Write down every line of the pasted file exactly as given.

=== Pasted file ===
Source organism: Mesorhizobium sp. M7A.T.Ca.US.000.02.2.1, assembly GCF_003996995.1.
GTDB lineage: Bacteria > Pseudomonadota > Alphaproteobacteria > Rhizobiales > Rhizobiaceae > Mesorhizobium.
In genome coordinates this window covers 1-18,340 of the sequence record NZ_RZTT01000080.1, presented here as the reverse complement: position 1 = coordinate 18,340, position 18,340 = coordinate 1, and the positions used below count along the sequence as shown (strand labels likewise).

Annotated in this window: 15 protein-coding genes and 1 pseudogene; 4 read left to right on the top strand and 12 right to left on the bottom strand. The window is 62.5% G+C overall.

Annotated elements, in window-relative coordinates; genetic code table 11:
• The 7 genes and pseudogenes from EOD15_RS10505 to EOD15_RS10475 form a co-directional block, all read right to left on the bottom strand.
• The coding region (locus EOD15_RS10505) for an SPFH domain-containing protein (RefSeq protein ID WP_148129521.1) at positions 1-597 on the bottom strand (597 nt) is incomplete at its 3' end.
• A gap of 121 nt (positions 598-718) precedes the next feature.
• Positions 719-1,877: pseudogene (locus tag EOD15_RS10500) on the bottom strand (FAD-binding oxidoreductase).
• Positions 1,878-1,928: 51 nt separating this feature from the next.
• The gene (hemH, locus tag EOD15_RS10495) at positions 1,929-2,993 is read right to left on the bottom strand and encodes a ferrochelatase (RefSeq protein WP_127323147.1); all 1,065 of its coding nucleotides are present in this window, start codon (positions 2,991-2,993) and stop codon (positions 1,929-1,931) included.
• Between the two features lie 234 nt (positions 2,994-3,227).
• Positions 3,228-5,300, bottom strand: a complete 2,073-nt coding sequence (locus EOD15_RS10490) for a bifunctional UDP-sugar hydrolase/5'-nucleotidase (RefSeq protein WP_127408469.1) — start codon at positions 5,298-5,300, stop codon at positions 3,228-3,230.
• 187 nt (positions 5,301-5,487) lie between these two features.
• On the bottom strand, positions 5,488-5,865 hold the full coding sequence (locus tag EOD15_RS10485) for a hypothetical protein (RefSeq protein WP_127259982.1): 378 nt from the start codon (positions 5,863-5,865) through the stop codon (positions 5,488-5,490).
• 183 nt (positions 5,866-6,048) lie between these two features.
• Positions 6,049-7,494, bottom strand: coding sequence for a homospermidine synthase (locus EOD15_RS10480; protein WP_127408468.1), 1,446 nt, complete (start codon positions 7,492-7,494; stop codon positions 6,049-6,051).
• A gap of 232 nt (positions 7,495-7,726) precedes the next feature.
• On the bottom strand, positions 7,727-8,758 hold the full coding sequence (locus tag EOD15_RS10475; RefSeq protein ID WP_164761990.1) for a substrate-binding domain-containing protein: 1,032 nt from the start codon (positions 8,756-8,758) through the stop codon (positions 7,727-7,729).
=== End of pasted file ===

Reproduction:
Source organism: Mesorhizobium sp. M7A.T.Ca.US.000.02.2.1, assembly GCF_003996995.1.
GTDB lineage: Bacteria > Pseudomonadota > Alphaproteobacteria > Rhizobiales > Rhizobiaceae > Mesorhizobium.
In genome coordinates this window covers 1-18,340 of the sequence record NZ_RZTT01000080.1, presented here as the reverse complement: position 1 = coordinate 18,340, position 18,340 = coordinate 1, and the positions used below count along the sequence as shown (strand labels likewise).

Annotated in this window: 15 protein-coding genes and 1 pseudogene; 4 read left to right on the top strand and 12 right to left on the bottom strand. The window is 62.5% G+C overall.

Annotated elements, in window-relative coordinates; genetic code table 11:
• The 7 genes and pseudogenes from EOD15_RS10505 to EOD15_RS10475 form a co-directional block, all read right to left on the bottom strand.
• The coding region (locus EOD15_RS10505) for an SPFH domain-containing protein (RefSeq protein ID WP_148129521.1) at positions 1-597 on the bottom strand (597 nt) is incomplete at its 3' end.
• A gap of 121 nt (positions 598-718) precedes the next feature.
• Positions 719-1,877: pseudogene (locus tag EOD15_RS10500) on the bottom strand (FAD-binding oxidoreductase).
• Positions 1,878-1,928: 51 nt separating this feature from the next.
• The gene (hemH, locus tag EOD15_RS10495) at positions 1,929-2,993 is read right to left on the bottom strand and encodes a ferrochelatase (RefSeq protein WP_127323147.1); all 1,065 of its coding nucleotides are present in this window, start codon (positions 2,991-2,993) and stop codon (positions 1,929-1,931) included.
• Between the two features lie 234 nt (positions 2,994-3,227).
• Positions 3,228-5,300, bottom strand: a complete 2,073-nt coding sequence (locus EOD15_RS10490) for a bifunctional UDP-sugar hydrolase/5'-nucleotidase (RefSeq protein WP_127408469.1) — start codon at positions 5,298-5,300, stop codon at positions 3,228-3,230.
• 187 nt (positions 5,301-5,487) lie between these two features.
• On the bottom strand, positions 5,488-5,865 hold the full coding sequence (locus tag EOD15_RS10485) for a hypothetical protein (RefSeq protein WP_127259982.1): 378 nt from the start codon (positions 5,863-5,865) through the stop codon (positions 5,488-5,490).
• 183 nt (positions 5,866-6,048) lie between these two features.
• Positions 6,049-7,494, bottom strand: coding sequence for a homospermidine synthase (locus EOD15_RS10480; protein WP_127408468.1), 1,446 nt, complete (start codon positions 7,492-7,494; stop codon positions 6,049-6,051).
• A gap of 232 nt (positions 7,495-7,726) precedes the next feature.
• On the bottom strand, positions 7,727-8,758 hold the full coding sequence (locus tag EOD15_RS10475; RefSeq protein ID WP_164761990.1) for a substrate-binding domain-containing protein: 1,032 nt from the start codon (positions 8,756-8,758) through the stop codon (positions 7,727-7,729).